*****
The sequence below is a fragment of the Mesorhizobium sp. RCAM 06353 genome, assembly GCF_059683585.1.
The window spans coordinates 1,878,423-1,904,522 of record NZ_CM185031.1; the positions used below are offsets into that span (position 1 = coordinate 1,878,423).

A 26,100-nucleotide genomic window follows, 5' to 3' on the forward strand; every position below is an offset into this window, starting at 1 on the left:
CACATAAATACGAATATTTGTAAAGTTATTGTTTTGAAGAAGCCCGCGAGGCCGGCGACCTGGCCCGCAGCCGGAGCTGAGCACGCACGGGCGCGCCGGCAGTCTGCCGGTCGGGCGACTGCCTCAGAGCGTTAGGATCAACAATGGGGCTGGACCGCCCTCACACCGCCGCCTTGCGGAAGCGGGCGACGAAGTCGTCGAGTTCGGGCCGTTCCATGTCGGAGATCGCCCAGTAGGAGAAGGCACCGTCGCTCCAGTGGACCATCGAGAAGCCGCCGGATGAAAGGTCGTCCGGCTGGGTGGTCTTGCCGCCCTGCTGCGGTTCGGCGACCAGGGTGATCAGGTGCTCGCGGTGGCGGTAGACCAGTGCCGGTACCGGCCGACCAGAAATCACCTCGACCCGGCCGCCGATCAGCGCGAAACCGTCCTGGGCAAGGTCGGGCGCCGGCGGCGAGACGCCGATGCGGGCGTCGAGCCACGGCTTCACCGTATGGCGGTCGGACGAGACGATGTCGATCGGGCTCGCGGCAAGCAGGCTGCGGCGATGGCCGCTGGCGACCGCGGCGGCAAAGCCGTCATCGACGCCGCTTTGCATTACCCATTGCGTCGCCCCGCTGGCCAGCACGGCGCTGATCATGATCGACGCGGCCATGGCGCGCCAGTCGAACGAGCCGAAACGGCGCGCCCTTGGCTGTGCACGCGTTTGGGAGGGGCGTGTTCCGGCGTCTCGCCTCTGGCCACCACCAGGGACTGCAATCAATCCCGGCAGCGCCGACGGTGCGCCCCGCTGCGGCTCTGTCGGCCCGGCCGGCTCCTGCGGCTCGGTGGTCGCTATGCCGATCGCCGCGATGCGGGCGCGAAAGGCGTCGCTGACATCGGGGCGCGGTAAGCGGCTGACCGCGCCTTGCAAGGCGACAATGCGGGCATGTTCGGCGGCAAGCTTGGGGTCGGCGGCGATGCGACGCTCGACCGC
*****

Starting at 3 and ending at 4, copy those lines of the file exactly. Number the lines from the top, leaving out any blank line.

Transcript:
A 26,100-nucleotide genomic window follows, 5' to 3' on the forward strand; every position below is an offset into this window, starting at 1 on the left:
CACATAAATACGAATATTTGTAAAGTTATTGTTTTGAAGAAGCCCGCGAGGCCGGCGACCTGGCCCGCAGCCGGAGCTGAGCACGCACGGGCGCGCCGGCAGTCTGCCGGTCGGGCGACTGCCTCAGAGCGTTAGGATCAACAATGGGGCTGGACCGCCCTCACACCGCCGCCTTGCGGAAGCGGGCGACGAAGTCGTCGAGTTCGGGCCGTTCCATGTCGGAGATCGCCCAGTAGGAGAAGGCACCGTCGCTCCAGTGGACCATCGAGAAGCCGCCGGATGAAAGGTCGTCCGGCTGGGTGGTCTTGCCGCCCTGCTGCGGTTCGGCGACCAGGGTGATCAGGTGCTCGCGGTGGCGGTAGACCAGTGCCGGTACCGGCCGACCAGAAATCACCTCGACCCGGCCGCCGATCAGCGCGAAACCGTCCTGGGCAAGGTCGGGCGCCGGCGGCGAGACGCCGATGCGGGCGTCGAGCCACGGCTTCACCGTATGGCGGTCGGACGAGACGATGTCGATCGGGCTCGCGGCAAGCAGGCTGCGGCGATGGCCGCTGGCGACCGCGGCGGCAAAGCCGTCATCGACGCCGCTTTGCATTACCCATTGCGTCGCCCCGCTGGCCAGCACGGCGCTGATCATGATCGACGCGGCCATGGCGCGCCAGTCGAACGAGCCGAAACGGCGCGCCCTTGGCTGTGCACGCGTTTGGGAGGGGCGTGTTCCGGCGTCTCGCCTCTGGCCACCACCAGGGACTGCAATCAATCCCGGCAGCGCCGACGGTGCGCCCCGCTGCGGCTCTGTCGGCCCGGCCGGCTCCTGCGGCTCGGTGGTCGCTATGCCGATCGCCGCGATGCGGGCGCGAAAGGCGTCGCTGACATCGGGGCGCGGTAAGCGGCTGACCGCGCCTTGCAAGGCGACAATGCGGGCATGTTCGGCGGCAAGCTTGGGGTCGGCGGCGATGCGACGCTCGACCGC